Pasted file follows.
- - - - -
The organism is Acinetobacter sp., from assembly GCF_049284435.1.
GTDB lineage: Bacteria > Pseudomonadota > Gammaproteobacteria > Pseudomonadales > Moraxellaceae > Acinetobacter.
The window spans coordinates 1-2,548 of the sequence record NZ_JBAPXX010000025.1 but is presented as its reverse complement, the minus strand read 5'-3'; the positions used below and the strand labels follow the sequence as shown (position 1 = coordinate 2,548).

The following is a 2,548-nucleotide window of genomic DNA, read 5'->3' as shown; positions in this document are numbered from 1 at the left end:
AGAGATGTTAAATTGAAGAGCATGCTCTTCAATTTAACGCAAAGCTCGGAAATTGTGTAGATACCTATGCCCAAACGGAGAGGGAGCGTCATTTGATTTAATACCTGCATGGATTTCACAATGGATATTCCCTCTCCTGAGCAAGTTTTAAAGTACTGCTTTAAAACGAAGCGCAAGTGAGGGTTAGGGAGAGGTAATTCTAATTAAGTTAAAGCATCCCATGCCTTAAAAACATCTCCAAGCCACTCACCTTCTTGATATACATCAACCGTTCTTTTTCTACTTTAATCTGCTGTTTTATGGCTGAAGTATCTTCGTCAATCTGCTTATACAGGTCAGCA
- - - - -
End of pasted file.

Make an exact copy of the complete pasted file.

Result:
The organism is Acinetobacter sp., from assembly GCF_049284435.1.
GTDB lineage: Bacteria > Pseudomonadota > Gammaproteobacteria > Pseudomonadales > Moraxellaceae > Acinetobacter.
The window spans coordinates 1-2,548 of the sequence record NZ_JBAPXX010000025.1 but is presented as its reverse complement, the minus strand read 5'-3'; the positions used below and the strand labels follow the sequence as shown (position 1 = coordinate 2,548).

The following is a 2,548-nucleotide window of genomic DNA, read 5'->3' as shown; positions in this document are numbered from 1 at the left end:
AGAGATGTTAAATTGAAGAGCATGCTCTTCAATTTAACGCAAAGCTCGGAAATTGTGTAGATACCTATGCCCAAACGGAGAGGGAGCGTCATTTGATTTAATACCTGCATGGATTTCACAATGGATATTCCCTCTCCTGAGCAAGTTTTAAAGTACTGCTTTAAAACGAAGCGCAAGTGAGGGTTAGGGAGAGGTAATTCTAATTAAGTTAAAGCATCCCATGCCTTAAAAACATCTCCAAGCCACTCACCTTCTTGATATACATCAACCGTTCTTTTTCTACTTTAATCTGCTGTTTTATGGCTGAAGTATCTTCGTCAATCTGCTTATACAGGTCAGCA